Plug and process loads in commercial buildings account for 5% of U.S. primary energy consumption. Minimizing these loads is a primary challenge in the design and operation of an energy-efficient building.
Advanced SearchYour search resulted in 5 resources
This publication details the design, implementation strategies, and continuous performance monitoring of NREL's Research Support Facility data center.
This case study describes National Renewable Energy Laboratory efforts design a world-class, energy-efficient data center to support the operations of a new office building. These efforts resulted in a highly efficient data center that demonstrated considerable energy savings in its first 11 months of operations. Using legacy data center performance as a baseline, the new facility cut energy use by nearly 1.45 million kWh, delivering cost savings of approximately $82,000.
This paper documents the methodology developed to identify and reduce plug and process loads (PPLs) as part of NREL's Research Support Facility's (RSF) low energy design process. PPLs, including elevators, kitchen equipment in breakrooms, and office equipment in NREL’s previously occupied office spaces were examined to determine a baseline. This, along with research into the most energy-efficient products and practices, enabled the formulation of a reduction strategy that should yield a 47% reduction in PPLs. The building owner and the design team played equally important roles in developing and implementing opportunities to reduce PPLs. Based on the work done in the RSF, a generalized multistep process has been developed for application to other buildings.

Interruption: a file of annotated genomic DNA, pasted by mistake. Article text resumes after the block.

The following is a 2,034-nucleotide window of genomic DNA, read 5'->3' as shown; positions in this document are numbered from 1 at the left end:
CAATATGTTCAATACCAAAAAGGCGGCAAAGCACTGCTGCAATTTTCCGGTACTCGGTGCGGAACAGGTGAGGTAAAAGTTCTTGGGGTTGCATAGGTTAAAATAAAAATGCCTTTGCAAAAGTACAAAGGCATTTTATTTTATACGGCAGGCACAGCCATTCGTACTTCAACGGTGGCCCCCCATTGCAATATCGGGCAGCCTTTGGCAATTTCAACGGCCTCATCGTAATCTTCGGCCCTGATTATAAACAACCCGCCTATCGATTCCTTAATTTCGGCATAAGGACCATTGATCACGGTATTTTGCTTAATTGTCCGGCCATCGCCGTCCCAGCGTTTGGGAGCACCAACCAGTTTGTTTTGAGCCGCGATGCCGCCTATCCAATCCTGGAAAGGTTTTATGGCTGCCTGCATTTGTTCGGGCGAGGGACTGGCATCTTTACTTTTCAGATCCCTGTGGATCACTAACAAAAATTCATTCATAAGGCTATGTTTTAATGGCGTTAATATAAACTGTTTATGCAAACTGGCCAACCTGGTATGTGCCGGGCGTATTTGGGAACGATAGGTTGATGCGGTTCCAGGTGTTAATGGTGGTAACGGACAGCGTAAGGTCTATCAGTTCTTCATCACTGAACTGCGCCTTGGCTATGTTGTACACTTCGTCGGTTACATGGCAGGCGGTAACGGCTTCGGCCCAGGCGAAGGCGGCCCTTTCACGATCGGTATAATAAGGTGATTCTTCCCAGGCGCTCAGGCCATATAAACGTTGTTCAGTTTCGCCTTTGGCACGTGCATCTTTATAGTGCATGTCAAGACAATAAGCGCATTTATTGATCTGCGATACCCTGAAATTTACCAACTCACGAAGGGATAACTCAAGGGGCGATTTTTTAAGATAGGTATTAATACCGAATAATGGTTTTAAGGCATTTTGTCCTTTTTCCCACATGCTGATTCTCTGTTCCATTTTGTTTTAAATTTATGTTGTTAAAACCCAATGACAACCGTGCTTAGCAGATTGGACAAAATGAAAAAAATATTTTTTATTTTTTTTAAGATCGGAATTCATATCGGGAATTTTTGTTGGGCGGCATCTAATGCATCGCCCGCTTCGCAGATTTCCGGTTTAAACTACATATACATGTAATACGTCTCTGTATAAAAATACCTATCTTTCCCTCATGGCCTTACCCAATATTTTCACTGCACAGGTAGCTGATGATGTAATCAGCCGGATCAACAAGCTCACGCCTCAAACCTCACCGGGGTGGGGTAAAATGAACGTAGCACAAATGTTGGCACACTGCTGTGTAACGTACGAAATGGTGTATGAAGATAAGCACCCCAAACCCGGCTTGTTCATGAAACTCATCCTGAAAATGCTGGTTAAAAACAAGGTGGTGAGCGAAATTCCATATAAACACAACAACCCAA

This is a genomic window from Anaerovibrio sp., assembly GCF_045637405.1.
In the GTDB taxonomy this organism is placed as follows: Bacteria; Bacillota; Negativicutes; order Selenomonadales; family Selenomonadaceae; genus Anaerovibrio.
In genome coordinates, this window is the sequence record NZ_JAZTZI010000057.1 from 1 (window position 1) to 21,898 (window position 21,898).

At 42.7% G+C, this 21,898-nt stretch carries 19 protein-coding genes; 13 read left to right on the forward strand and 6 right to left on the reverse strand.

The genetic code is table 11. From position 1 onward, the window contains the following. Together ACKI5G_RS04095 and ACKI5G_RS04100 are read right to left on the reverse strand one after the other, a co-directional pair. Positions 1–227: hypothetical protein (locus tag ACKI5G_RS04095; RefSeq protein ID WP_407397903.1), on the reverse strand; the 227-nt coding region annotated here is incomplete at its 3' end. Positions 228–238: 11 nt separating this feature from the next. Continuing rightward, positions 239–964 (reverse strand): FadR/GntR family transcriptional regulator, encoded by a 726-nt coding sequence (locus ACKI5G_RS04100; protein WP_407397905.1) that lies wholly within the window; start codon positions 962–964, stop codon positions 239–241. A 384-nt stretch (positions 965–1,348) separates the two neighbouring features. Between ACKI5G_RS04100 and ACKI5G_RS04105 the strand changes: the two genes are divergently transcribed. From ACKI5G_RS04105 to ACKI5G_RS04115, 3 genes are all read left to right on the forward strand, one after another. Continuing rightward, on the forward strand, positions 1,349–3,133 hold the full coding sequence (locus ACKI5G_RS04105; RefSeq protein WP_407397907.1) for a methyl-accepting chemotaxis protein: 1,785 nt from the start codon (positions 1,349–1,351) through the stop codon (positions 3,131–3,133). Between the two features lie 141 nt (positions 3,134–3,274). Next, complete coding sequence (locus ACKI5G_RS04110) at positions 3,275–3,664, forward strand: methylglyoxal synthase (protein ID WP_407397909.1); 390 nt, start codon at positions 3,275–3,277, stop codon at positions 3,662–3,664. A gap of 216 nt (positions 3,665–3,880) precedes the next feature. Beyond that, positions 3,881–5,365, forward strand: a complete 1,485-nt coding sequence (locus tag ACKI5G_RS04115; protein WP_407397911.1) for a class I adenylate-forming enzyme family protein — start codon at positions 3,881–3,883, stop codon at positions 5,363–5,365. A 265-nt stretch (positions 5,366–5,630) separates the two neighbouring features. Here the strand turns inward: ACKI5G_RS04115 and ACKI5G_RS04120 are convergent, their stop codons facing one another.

This case study details the design and operations of the National Renewable Energy Laboratory (NREL) Research Support Facility data center and its contributions to energy efficiency.